Puerto Madryn is not terribly hospitable for yachts. It sits on a huge bay wide open to the east, and we had to anchor way out with the trawlers because of the tidal range. I spent an hour at the top of the mast tidying things up and the forestay should be OK till bedtime. We moved alongside the kilometre-long jetty for jerrycan fuelling, tied alongside the pilot boat. In winter the right whales roger right off the town here. There are up to 50 of them at a time. What a sight that must be. Punta Norte across the bay is where the orcas snatch sea lion pups foolish enough to stand close to the water’s edge.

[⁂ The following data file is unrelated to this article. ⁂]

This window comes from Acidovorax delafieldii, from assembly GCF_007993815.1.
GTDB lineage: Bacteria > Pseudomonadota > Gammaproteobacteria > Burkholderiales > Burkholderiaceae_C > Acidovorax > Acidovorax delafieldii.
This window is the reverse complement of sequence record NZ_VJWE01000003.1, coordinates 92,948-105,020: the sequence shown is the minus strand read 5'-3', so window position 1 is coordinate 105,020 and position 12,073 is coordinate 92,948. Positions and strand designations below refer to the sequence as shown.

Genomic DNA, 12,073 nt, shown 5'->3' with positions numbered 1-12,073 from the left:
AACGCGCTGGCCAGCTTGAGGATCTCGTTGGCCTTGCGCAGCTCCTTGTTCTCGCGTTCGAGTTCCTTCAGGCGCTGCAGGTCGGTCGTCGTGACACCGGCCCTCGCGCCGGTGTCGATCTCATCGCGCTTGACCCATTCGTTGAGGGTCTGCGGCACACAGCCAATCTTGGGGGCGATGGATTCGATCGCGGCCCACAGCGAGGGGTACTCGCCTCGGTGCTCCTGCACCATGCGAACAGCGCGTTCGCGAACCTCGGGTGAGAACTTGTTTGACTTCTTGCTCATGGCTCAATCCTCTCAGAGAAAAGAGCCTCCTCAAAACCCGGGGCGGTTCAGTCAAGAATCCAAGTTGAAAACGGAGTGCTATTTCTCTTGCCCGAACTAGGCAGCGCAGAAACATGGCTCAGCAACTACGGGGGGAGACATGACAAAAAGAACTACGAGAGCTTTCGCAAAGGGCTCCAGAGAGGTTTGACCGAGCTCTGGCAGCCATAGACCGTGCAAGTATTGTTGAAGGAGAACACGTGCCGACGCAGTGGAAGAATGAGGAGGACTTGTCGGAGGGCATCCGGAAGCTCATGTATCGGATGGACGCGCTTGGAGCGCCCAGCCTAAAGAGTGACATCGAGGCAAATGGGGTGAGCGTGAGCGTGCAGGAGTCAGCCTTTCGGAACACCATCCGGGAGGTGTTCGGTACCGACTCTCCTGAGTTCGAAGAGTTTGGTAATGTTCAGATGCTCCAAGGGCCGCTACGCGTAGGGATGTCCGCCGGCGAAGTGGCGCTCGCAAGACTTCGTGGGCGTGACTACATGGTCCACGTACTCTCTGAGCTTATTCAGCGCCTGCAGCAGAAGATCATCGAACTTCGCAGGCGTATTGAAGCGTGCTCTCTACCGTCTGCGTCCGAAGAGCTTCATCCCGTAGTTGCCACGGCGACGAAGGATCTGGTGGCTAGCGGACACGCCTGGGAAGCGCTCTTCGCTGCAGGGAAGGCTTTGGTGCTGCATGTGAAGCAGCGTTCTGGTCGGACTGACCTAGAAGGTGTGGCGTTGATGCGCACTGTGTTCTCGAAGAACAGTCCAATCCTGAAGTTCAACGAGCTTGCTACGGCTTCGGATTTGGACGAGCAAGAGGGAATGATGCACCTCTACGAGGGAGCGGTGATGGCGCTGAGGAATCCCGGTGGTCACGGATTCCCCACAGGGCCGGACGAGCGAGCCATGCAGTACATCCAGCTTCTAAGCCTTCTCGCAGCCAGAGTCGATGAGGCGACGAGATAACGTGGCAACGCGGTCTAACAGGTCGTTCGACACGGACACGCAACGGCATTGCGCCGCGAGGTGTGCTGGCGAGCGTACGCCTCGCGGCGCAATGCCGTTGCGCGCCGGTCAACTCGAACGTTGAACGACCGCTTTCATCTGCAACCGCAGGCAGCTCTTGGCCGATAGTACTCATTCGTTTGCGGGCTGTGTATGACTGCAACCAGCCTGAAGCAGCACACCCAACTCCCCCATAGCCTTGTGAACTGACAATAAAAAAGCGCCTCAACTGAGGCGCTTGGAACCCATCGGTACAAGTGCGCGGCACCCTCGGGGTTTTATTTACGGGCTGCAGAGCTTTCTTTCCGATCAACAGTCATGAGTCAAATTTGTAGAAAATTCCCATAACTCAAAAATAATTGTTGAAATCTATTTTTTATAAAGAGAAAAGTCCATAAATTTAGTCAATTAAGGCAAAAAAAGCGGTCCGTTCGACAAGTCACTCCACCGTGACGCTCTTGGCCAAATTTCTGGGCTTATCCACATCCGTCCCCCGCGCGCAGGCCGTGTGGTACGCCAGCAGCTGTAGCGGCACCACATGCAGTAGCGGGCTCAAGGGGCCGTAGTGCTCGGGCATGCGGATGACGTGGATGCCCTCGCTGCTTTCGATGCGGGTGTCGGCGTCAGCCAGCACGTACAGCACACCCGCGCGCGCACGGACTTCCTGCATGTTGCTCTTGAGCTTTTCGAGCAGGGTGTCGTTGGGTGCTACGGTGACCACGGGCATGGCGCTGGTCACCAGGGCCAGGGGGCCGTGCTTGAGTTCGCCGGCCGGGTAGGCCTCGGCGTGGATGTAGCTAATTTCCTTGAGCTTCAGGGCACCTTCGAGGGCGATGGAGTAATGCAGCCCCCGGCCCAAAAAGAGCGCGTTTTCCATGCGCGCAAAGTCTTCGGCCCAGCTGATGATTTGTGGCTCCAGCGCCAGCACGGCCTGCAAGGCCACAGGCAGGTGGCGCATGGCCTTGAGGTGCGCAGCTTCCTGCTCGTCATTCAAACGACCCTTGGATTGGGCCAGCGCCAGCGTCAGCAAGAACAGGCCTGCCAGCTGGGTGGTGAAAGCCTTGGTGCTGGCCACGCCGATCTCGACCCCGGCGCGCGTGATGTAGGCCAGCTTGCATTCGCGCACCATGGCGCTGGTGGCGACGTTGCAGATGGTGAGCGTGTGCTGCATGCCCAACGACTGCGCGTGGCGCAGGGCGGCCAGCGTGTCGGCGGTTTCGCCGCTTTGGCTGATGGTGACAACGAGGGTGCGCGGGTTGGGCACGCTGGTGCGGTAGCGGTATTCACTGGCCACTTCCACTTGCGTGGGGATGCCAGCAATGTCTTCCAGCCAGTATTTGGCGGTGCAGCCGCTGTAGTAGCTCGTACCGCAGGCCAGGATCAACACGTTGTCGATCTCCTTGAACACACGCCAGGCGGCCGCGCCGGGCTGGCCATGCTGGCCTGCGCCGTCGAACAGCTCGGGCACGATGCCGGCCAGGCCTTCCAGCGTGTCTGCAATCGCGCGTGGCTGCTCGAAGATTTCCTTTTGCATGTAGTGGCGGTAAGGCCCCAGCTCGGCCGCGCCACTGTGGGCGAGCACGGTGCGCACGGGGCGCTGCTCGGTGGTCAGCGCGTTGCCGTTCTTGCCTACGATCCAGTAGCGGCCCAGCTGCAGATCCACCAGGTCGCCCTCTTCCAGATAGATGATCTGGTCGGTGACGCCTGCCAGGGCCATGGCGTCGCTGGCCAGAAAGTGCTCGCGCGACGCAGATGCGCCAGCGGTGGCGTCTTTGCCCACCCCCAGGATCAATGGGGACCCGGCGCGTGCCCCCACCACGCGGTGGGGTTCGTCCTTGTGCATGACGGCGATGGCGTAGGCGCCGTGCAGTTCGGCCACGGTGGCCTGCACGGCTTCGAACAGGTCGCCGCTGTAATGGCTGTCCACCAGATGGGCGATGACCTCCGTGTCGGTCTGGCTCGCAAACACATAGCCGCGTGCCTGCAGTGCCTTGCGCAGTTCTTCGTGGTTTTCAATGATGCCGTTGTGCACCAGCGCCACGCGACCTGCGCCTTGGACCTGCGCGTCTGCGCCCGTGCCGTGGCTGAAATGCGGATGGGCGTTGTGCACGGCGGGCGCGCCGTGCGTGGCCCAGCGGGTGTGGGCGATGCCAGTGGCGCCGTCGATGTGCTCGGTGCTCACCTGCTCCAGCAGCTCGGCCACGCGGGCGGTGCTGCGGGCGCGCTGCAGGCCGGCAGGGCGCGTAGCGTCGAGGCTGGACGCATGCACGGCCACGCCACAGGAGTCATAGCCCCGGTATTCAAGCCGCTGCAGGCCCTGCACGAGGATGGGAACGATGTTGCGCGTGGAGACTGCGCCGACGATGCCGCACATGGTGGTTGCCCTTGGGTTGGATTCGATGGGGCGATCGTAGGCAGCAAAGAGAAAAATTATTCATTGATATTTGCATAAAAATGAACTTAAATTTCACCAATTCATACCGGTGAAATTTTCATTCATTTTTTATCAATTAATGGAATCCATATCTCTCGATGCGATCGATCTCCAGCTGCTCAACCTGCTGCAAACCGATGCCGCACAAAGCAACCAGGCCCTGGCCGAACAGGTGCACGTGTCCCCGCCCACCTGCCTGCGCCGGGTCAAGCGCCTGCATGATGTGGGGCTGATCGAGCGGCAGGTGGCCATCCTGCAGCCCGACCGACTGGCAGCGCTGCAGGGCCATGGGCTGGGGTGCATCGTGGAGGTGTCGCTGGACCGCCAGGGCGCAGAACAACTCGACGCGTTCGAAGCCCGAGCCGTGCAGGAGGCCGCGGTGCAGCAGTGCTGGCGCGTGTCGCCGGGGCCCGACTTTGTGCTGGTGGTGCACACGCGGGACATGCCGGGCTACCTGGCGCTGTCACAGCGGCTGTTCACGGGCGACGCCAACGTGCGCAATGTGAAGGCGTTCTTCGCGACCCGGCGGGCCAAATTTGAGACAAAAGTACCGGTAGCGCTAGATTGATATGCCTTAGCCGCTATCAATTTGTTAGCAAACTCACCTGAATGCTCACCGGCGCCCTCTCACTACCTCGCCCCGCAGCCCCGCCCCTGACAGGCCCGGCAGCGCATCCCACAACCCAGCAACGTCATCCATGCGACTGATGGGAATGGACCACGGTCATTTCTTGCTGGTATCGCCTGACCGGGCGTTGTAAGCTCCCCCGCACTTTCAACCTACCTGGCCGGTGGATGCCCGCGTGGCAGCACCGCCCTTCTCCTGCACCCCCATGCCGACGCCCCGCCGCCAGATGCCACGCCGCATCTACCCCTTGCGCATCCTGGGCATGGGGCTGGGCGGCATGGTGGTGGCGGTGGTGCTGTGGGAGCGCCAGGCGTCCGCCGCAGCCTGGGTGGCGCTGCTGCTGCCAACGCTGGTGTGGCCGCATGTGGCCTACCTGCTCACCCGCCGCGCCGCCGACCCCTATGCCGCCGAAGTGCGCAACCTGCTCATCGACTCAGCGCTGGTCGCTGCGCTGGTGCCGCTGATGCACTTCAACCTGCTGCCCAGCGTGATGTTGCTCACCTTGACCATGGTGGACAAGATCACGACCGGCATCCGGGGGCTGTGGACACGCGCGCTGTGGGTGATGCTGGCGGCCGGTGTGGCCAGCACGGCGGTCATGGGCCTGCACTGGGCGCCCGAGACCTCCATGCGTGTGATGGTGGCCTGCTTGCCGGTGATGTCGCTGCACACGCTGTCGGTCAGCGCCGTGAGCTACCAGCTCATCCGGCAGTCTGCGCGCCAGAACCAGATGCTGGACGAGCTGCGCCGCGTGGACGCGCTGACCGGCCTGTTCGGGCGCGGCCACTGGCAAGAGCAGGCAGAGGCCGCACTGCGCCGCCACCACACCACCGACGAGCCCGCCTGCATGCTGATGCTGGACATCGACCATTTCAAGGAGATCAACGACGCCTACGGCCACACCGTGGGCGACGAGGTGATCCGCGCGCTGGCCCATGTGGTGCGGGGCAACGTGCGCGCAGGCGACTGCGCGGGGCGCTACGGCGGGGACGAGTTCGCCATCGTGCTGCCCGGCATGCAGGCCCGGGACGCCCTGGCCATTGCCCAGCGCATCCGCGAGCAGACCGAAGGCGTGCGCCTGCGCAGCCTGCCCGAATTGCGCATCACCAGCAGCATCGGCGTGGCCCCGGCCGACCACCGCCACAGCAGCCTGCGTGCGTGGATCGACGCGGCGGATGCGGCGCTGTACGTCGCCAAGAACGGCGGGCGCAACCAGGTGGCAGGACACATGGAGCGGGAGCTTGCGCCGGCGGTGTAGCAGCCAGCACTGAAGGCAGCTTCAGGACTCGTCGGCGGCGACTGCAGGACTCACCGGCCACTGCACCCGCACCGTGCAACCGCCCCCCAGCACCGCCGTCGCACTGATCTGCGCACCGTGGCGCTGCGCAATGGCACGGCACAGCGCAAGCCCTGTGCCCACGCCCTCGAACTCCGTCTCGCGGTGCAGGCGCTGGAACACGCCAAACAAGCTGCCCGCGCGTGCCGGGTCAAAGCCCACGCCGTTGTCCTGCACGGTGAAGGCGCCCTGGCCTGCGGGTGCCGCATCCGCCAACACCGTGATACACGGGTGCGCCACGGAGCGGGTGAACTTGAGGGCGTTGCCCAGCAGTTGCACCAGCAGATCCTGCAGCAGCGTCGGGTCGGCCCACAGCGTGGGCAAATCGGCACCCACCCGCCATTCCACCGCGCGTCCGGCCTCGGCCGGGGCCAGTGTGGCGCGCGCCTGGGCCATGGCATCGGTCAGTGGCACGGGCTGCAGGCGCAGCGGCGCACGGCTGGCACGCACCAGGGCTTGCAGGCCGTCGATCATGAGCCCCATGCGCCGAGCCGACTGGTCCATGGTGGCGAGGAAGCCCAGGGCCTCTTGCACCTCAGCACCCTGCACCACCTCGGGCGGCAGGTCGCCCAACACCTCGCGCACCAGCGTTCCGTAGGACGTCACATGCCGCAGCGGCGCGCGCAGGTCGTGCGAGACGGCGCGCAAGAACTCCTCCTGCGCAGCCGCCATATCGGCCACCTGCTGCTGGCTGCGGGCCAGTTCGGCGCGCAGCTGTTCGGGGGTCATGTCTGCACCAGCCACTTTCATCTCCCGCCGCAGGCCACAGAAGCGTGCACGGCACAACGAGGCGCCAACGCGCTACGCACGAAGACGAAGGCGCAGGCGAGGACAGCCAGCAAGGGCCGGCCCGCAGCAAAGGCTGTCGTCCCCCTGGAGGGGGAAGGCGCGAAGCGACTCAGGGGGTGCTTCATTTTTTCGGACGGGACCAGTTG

I’m tired. It is lonely here at the top and the weight of leadership sits heavily on my shoulders. Chronic seasickness hasn’t helped. I know just how Napoleon, Mawson and Shackleton felt. I’m dreaming of meadows, buttercups, Saturday papers, Chris.
We’ve completed the tedious exit formalities with unhelpful prefectura staff, and we’re fuelled up and about to leave. It is 400 miles to Mar del Plata. There is a crisp cold west wind and the sky is cloudless. Vast pampa flatness to the west. I expect Chris will be in bed reading.